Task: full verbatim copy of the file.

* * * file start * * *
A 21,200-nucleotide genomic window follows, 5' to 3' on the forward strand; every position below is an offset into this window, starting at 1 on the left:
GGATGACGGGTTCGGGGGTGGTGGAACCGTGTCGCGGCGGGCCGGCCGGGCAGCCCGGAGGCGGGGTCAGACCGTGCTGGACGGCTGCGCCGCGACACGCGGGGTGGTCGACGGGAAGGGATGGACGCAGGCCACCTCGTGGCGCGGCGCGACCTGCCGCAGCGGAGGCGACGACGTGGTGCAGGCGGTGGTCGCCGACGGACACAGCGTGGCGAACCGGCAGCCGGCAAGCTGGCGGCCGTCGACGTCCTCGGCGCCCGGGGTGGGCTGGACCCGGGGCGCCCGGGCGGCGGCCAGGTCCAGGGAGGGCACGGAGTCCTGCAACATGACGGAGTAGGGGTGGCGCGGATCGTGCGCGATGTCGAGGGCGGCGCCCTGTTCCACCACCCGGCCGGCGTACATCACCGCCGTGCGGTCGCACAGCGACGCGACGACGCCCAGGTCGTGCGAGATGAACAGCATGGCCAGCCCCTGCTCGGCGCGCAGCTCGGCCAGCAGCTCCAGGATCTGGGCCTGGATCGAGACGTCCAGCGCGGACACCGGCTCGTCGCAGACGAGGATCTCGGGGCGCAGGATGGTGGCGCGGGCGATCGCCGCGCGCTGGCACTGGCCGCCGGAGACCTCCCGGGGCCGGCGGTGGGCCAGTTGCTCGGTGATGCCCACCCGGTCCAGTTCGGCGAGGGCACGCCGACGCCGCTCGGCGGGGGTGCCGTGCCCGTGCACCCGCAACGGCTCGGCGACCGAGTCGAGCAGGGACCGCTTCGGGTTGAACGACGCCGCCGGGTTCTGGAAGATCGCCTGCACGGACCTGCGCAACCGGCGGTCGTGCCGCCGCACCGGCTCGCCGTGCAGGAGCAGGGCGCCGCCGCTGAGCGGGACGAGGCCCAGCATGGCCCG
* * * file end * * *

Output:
A 21,200-nucleotide genomic window follows, 5' to 3' on the forward strand; every position below is an offset into this window, starting at 1 on the left:
GGATGACGGGTTCGGGGGTGGTGGAACCGTGTCGCGGCGGGCCGGCCGGGCAGCCCGGAGGCGGGGTCAGACCGTGCTGGACGGCTGCGCCGCGACACGCGGGGTGGTCGACGGGAAGGGATGGACGCAGGCCACCTCGTGGCGCGGCGCGACCTGCCGCAGCGGAGGCGACGACGTGGTGCAGGCGGTGGTCGCCGACGGACACAGCGTGGCGAACCGGCAGCCGGCAAGCTGGCGGCCGTCGACGTCCTCGGCGCCCGGGGTGGGCTGGACCCGGGGCGCCCGGGCGGCGGCCAGGTCCAGGGAGGGCACGGAGTCCTGCAACATGACGGAGTAGGGGTGGCGCGGATCGTGCGCGATGTCGAGGGCGGCGCCCTGTTCCACCACCCGGCCGGCGTACATCACCGCCGTGCGGTCGCACAGCGACGCGACGACGCCCAGGTCGTGCGAGATGAACAGCATGGCCAGCCCCTGCTCGGCGCGCAGCTCGGCCAGCAGCTCCAGGATCTGGGCCTGGATCGAGACGTCCAGCGCGGACACCGGCTCGTCGCAGACGAGGATCTCGGGGCGCAGGATGGTGGCGCGGGCGATCGCCGCGCGCTGGCACTGGCCGCCGGAGACCTCCCGGGGCCGGCGGTGGGCCAGTTGCTCGGTGATGCCCACCCGGTCCAGTTCGGCGAGGGCACGCCGACGCCGCTCGGCGGGGGTGCCGTGCCCGTGCACCCGCAACGGCTCGGCGACCGAGTCGAGCAGGGACCGCTTCGGGTTGAACGACGCCGCCGGGTTCTGGAAGATCGCCTGCACGGACCTGCGCAACCGGCGGTCGTGCCGCCGCACCGGCTCGCCGTGCAGGAGCAGGGCGCCGCCGCTGAGCGGGACGAGGCCCAGCATGGCCCG